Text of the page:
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Archive for the ‘colonialism’ Category

Of the postcards from my collection, I’ve chosen a few to intermarry variously. There are four characters: a Sudanese ‘Dervish,’ an Egyptian ‘Fellahi,’ a second Sudanese ‘Dervish,’ and a more generally identified ‘Arab.’

The postcards are all from the 1910’s and could safely be called colonial. Colonial photographers, while choosing beautiful faces to look upon, would categorize each — often incorrectly and presumptuously — by race, tribe, nation, and publish their finds as postcards for collectors and armchair anthropologists.

Heretofore unpublished friendships defy the colonial gaze:  they are eager, attentive, long-awaited to my eyes.

 

 

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The after/before picture of a bedouin woman’s chin is plucked from a website offering the services of tattoo removal, hair removal, cellulite removal, botox and microdermabrasion treatments, wrinkle fillers, and chemical peels.

FAQ: Is it possible to to remove all traces of class, race, ethnicity, nation, the scars of war, and heartbreak — using laser surgery?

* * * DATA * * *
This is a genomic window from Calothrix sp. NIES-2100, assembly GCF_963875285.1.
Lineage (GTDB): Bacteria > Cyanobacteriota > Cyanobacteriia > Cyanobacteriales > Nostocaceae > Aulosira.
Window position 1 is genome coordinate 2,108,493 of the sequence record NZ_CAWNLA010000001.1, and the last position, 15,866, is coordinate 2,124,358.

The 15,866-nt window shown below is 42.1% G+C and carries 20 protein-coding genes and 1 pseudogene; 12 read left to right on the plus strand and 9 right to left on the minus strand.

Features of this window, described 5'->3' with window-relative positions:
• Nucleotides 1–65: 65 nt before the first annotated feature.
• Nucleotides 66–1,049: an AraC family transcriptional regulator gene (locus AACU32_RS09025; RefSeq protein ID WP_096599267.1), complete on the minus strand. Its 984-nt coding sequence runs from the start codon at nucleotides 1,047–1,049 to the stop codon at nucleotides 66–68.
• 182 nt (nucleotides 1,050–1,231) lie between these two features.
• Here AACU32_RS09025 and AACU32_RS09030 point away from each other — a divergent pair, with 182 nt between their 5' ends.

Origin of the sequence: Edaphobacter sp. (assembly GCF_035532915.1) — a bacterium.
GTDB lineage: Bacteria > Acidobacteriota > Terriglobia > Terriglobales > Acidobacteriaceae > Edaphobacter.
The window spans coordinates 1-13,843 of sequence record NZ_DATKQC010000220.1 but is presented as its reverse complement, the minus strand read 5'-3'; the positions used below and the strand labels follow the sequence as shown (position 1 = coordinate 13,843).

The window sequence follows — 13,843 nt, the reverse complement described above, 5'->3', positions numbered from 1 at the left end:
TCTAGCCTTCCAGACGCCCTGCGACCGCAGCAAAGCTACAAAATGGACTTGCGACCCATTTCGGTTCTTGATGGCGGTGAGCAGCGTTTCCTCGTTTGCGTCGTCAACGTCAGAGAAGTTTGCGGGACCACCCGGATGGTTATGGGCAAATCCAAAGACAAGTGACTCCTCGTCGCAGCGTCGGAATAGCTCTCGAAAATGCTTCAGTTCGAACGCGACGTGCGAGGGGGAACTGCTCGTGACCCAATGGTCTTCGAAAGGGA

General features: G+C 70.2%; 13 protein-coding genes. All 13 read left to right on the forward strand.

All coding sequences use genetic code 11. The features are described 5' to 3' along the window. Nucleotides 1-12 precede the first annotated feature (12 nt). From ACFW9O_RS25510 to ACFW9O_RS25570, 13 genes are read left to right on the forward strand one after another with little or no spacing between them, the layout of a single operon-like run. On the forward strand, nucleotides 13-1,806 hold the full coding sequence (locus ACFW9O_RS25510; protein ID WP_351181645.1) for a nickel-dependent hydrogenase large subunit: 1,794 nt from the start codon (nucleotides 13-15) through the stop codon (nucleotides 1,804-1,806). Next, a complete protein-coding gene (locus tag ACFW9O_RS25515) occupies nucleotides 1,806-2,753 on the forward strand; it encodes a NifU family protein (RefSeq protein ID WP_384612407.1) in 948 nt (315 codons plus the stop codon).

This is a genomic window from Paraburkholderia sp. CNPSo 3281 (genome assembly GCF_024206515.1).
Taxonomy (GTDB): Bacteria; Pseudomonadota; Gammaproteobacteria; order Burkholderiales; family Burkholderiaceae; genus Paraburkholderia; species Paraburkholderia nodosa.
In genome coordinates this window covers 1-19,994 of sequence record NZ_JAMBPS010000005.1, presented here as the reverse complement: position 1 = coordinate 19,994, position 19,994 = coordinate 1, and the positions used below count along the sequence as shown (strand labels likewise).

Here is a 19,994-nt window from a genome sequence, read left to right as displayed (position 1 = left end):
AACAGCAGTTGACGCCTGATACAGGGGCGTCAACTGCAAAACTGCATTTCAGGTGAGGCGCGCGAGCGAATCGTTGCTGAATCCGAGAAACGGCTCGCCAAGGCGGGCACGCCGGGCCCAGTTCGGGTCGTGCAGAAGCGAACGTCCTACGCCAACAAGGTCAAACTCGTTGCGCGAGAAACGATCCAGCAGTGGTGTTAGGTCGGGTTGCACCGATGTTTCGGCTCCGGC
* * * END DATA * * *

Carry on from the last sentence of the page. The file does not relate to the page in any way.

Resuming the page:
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A selection from my postcard library.  

I happen to know that the covering worn by this woman is lined;  ruled, I mean. Many a scribe donned such a thing for the ease of writing inside their frocks undisturbed. She, in fact, is a very well known but little recognized woman of letters.  

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Excerpt from page 133: 

Eyes. – While nineteen individuals had dark brown eyes, one individual had black, one green-brown, and two gray-brown eyes. The sclera were bloodshot (14), yellow (3), clear (3), or yellow and bloodshot (2). The iris was homogenous in Nos. 4464 and 4472, rayed in No. 4471, and zoned in Nos. 4464 and 4473. Seven men (Nos. 4456, 4458, 4464, 4474, 4481, 4482, and 4484) had blue-ringed irises, possibly arcus senilis. No. 4467 had a dark rim around his iris, and Nos. 4477 and 4480 had Negroid eyes.

The Anthropology of Iraq
Field Museum of Natural History
Volume 30, Part 1, Number 1
Published in 1940, United States of America

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